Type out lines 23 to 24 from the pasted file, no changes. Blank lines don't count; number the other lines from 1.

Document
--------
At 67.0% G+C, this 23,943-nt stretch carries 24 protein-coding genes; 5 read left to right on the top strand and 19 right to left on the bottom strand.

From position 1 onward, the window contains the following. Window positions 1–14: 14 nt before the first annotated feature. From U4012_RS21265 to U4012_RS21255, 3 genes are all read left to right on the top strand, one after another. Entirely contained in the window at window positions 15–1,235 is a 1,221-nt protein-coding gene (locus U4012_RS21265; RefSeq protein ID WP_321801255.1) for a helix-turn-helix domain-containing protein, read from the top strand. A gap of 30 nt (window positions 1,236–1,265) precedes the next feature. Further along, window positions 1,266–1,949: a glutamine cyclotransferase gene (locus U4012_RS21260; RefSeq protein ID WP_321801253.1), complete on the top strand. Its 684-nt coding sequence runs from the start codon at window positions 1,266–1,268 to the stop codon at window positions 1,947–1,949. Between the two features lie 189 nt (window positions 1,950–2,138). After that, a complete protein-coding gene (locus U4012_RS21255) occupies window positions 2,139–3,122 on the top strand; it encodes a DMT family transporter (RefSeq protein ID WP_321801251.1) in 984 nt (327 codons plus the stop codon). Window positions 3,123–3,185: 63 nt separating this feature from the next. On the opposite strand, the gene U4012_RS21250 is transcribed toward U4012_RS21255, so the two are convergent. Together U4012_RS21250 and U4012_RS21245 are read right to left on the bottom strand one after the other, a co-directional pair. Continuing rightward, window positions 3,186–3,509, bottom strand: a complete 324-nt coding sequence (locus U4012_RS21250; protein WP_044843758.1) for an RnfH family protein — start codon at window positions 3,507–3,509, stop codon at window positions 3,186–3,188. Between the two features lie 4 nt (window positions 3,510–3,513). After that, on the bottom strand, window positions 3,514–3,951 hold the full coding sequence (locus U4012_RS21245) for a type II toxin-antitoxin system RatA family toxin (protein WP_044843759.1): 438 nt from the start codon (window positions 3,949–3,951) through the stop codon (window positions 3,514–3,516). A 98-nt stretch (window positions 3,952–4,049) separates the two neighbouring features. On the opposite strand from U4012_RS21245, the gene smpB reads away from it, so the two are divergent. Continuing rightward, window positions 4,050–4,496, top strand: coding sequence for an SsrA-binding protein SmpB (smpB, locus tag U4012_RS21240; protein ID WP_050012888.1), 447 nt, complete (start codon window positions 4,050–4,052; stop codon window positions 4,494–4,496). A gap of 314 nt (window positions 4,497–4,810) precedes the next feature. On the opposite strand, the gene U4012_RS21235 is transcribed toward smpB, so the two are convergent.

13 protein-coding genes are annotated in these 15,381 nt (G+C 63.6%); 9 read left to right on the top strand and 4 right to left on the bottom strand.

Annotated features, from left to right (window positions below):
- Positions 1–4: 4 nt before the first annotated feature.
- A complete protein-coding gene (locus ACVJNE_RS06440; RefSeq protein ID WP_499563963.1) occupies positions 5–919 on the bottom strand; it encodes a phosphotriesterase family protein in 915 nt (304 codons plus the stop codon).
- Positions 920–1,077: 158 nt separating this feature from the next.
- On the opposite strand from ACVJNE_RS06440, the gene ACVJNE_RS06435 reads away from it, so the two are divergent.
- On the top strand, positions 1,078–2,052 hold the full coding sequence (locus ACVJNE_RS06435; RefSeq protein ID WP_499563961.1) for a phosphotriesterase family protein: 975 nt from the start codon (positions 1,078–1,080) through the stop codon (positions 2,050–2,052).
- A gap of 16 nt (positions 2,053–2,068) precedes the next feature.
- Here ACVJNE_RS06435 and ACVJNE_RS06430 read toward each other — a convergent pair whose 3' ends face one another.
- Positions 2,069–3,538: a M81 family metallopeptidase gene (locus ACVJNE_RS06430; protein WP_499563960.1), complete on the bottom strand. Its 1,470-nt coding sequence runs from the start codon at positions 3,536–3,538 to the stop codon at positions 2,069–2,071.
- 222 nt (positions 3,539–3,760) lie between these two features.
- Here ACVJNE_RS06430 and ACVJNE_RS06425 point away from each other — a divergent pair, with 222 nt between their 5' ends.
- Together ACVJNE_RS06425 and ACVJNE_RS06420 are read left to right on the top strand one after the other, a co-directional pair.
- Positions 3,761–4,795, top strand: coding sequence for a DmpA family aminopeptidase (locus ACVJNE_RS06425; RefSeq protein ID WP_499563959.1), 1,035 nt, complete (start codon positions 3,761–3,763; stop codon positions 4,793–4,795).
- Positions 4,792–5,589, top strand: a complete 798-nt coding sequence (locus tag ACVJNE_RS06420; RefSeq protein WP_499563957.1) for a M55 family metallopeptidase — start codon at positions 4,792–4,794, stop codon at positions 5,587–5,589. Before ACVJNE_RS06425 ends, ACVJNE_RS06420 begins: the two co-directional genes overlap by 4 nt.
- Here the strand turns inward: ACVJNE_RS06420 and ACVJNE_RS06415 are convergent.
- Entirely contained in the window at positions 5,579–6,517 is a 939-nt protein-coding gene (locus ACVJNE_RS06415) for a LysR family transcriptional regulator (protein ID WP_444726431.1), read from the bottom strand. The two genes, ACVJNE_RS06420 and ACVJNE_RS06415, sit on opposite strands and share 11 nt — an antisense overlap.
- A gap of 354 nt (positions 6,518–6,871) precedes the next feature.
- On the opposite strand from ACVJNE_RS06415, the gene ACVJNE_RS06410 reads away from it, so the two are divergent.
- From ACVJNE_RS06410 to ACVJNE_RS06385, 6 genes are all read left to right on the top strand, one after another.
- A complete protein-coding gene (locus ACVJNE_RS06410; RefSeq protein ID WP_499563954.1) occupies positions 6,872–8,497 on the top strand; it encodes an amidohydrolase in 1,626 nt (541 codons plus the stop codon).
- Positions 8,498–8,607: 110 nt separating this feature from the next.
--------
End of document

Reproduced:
- A complete protein-coding gene (locus ACVJNE_RS06410; RefSeq protein ID WP_499563954.1) occupies positions 6,872–8,497 on the top strand; it encodes an amidohydrolase in 1,626 nt (541 codons plus the stop codon).
- Positions 8,498–8,607: 110 nt separating this feature from the next.